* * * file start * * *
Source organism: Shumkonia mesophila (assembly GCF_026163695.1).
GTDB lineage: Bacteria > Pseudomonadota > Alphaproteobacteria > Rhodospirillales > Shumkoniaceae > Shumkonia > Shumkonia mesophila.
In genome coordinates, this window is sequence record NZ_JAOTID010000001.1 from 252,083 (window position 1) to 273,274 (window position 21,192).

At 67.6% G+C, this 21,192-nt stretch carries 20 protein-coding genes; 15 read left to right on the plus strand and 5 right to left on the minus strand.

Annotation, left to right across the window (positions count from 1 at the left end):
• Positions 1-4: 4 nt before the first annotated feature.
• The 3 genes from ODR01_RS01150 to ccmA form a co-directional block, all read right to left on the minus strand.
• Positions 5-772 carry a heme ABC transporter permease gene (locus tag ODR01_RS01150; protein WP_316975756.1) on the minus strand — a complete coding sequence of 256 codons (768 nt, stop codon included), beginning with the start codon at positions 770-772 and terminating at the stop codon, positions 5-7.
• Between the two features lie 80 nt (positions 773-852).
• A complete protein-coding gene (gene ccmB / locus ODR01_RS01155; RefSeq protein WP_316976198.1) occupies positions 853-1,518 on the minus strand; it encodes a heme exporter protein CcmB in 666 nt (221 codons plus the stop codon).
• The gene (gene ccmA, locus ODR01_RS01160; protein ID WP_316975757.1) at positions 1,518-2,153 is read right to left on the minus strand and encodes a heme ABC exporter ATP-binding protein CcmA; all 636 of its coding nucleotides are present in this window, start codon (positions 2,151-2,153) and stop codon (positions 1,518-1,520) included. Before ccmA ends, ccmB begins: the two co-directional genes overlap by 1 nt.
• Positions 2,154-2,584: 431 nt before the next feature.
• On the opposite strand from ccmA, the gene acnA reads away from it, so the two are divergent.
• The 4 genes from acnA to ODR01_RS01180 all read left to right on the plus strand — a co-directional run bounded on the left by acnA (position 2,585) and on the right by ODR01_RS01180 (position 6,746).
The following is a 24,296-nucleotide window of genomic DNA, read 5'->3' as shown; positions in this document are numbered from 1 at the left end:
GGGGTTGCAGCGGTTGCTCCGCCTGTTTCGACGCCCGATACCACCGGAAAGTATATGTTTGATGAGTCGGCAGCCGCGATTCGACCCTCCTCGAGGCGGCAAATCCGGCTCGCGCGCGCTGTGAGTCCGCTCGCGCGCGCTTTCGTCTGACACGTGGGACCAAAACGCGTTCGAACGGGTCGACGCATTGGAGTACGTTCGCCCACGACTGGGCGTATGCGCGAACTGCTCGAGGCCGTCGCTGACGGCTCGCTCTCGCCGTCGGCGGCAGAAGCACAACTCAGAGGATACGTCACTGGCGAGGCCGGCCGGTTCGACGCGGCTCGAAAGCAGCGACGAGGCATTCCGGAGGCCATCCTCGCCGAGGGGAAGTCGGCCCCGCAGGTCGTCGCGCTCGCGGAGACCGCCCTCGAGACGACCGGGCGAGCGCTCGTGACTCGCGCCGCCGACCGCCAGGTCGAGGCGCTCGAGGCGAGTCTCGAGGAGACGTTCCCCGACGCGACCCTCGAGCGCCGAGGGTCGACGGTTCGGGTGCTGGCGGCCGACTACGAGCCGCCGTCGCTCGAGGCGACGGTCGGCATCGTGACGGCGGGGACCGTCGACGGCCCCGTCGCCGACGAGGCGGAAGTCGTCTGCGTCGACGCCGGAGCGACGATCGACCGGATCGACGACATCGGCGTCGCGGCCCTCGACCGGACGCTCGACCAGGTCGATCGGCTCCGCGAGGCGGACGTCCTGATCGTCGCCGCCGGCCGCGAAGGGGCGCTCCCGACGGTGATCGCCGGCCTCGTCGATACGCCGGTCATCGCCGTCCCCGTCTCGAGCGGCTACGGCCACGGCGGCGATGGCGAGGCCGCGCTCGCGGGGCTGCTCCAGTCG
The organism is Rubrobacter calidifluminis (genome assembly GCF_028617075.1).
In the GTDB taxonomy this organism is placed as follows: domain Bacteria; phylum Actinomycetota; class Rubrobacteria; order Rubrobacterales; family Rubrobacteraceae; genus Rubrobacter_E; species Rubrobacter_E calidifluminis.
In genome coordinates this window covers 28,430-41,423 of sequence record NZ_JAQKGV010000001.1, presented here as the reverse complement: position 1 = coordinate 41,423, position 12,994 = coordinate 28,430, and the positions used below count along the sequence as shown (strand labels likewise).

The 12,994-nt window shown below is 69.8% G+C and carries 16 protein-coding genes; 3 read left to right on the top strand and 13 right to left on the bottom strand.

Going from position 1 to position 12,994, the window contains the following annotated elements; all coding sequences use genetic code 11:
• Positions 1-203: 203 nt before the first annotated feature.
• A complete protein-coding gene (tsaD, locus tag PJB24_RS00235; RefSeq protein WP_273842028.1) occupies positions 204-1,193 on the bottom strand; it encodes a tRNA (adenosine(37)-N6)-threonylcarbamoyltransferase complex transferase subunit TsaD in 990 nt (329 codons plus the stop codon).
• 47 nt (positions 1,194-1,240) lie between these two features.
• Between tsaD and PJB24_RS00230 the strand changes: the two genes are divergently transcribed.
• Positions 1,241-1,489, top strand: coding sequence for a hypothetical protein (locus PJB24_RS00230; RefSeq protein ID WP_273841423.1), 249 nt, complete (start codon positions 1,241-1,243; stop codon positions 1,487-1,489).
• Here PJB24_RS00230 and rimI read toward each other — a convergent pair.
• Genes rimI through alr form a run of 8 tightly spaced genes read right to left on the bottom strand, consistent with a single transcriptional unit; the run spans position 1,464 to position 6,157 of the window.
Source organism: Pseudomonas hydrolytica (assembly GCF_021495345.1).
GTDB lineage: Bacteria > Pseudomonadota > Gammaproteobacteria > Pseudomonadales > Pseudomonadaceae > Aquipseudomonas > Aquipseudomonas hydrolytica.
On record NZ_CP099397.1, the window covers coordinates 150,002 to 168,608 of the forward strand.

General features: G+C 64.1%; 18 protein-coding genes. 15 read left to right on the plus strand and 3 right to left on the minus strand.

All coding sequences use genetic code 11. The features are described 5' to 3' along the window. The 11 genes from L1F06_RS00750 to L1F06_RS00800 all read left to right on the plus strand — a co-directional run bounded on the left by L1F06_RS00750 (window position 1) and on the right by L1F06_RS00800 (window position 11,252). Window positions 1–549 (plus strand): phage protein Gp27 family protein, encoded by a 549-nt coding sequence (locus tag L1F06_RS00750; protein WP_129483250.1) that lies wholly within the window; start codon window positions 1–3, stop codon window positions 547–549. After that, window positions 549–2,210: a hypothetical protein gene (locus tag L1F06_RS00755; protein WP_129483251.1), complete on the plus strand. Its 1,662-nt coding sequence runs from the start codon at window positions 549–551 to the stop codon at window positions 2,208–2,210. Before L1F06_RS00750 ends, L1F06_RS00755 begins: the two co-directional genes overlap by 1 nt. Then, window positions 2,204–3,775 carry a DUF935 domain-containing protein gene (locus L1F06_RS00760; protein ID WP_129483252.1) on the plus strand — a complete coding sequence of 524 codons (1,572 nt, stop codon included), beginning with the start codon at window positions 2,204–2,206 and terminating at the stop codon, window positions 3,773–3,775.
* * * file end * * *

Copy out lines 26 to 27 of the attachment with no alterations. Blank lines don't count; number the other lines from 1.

• Positions 1,241-1,489, top strand: coding sequence for a hypothetical protein (locus PJB24_RS00230; RefSeq protein ID WP_273841423.1), 249 nt, complete (start codon positions 1,241-1,243; stop codon positions 1,487-1,489).
• Here PJB24_RS00230 and rimI read toward each other — a convergent pair.